BEARING YOUR CROSS


HH Sir Godfrey Gregg D.Div

“And he bearing his cross went forth into a place called the place of a skull, which is called in the Hebrew Golgotha:” (John 19:17).

There is a poem called “The Changed Cross.” It represents a weary one who thought that her cross was surely heavier than those of others whom she saw about her, and she wished that she might choose another instead of her own. She slept, and in her dream, she was led to a place where many crosses lay, crosses of different shapes and sizes. There was a little one most beauteous to behold, set in jewels and gold. “Ah, this I can wear with comfort,” she said. So she took it up, but her weak form shook beneath it. The jewels and the gold were beautiful, but they were far too heavy for her.

Next, she saw a lovely cross with fair flowers entwined around its sculptured form. Surely that was the one for her. She lifted it, but beneath the flowers were piercing thorns which tore her flesh.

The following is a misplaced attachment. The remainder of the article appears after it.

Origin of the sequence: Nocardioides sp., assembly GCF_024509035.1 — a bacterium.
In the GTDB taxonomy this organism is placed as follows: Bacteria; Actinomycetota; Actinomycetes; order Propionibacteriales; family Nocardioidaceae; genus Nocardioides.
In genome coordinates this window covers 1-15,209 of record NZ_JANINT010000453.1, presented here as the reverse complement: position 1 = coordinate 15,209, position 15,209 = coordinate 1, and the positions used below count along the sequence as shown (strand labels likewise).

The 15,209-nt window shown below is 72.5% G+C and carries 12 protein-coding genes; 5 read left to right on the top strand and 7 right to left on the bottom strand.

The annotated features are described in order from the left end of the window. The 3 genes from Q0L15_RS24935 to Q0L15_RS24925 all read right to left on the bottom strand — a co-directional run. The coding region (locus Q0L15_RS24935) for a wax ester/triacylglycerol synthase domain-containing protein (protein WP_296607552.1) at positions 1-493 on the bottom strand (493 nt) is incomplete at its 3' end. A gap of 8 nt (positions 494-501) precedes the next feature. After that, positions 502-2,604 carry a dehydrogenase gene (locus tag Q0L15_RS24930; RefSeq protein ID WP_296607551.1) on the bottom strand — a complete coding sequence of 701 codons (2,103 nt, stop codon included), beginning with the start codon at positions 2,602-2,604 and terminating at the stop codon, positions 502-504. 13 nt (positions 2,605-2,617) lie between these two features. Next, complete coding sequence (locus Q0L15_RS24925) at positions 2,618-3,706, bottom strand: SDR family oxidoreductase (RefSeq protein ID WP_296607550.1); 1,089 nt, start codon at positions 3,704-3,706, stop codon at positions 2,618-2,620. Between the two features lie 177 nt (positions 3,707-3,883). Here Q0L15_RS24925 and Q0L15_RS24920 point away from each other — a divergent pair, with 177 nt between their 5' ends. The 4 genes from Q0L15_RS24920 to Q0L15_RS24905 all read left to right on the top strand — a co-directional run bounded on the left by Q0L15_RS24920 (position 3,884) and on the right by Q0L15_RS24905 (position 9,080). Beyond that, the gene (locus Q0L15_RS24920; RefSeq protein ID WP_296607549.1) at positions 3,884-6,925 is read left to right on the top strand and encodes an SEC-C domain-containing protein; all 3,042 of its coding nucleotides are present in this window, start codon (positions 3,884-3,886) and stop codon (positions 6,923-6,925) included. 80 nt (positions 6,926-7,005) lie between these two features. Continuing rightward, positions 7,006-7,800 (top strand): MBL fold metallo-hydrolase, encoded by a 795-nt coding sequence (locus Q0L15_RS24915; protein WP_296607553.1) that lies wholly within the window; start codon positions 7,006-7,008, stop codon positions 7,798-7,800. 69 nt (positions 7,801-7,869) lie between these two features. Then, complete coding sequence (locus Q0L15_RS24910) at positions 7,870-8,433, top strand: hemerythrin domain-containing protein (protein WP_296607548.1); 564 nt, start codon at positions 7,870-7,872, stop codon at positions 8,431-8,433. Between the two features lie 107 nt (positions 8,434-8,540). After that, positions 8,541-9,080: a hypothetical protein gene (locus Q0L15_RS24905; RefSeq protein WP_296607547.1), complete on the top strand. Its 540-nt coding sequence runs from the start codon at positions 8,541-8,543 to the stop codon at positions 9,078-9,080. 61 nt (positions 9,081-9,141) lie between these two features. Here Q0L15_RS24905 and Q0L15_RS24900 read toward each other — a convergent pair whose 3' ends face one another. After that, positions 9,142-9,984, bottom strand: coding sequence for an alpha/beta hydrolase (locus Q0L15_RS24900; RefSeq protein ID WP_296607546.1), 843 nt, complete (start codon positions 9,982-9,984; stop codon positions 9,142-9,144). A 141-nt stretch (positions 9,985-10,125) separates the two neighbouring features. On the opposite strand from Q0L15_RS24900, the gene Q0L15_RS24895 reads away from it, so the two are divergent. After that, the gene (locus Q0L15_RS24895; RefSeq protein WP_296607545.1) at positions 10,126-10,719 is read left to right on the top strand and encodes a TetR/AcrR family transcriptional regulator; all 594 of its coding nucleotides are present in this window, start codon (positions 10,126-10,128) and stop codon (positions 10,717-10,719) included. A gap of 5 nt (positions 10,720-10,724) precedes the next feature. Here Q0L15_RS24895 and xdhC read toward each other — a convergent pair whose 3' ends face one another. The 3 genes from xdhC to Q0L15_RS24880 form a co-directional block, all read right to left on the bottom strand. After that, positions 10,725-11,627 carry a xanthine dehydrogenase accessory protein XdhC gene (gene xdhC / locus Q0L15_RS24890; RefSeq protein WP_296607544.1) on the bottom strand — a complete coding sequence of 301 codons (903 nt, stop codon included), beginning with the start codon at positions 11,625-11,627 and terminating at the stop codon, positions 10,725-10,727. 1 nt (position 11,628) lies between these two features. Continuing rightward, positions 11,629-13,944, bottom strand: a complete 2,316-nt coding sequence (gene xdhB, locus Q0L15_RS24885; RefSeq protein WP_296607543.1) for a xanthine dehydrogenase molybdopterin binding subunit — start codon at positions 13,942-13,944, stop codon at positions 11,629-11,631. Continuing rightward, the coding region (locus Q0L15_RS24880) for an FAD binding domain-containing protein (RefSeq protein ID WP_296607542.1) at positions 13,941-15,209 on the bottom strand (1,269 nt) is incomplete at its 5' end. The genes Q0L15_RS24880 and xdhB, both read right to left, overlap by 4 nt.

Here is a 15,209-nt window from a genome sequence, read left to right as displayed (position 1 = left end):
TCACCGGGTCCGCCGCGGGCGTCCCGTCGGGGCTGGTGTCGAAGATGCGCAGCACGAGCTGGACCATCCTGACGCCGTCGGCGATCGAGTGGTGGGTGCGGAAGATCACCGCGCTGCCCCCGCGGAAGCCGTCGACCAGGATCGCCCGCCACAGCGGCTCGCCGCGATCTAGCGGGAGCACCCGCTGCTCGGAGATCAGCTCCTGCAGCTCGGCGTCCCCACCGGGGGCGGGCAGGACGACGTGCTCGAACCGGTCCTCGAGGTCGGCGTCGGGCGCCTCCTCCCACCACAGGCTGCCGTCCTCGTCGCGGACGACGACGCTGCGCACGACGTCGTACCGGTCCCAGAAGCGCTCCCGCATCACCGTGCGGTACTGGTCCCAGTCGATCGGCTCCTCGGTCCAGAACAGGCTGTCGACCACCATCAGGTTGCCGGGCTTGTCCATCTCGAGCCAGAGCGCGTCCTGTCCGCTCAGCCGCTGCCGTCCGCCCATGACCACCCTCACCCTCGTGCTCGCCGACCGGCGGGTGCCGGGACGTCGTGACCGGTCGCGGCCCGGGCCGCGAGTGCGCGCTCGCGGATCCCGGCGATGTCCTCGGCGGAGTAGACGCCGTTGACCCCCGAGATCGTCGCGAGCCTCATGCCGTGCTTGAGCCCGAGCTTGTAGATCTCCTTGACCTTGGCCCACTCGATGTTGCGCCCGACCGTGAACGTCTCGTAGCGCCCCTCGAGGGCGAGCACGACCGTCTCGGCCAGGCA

At last, as she went on, she came to a plain cross, without jewels, without carvings, with only a few words of love inscribed upon it. This she took up and it proved the best of all, the easiest to be borne. And as she looked upon it, bathed in the radiance that fell from Heaven, she recognized her own old cross. She had found it again, and it was the best of all and lightest for her.

God knows best what cross we need to bear. We do not know how heavy other people’s crosses are. We envy someone who is rich; he is a golden cross set with jewels, but we do not know how heavy it is. Here is another whose life seems very lovely. She bears a cross twined with flowers. If we could try all the other crosses that we think lighter than our own, we would at last find that not one of them suited us so well as our own.

And so today many people want to be decorated with colours, honour, office, position and power but do not have any understanding or purpose of what they are doing. David was dressed with accolades to fight Goliath, but they did not fit him and he took them off. As I close “If the cross we meekly bear, then a crown we hope to bear”. May you find your true self and position on this pilgrim journey.

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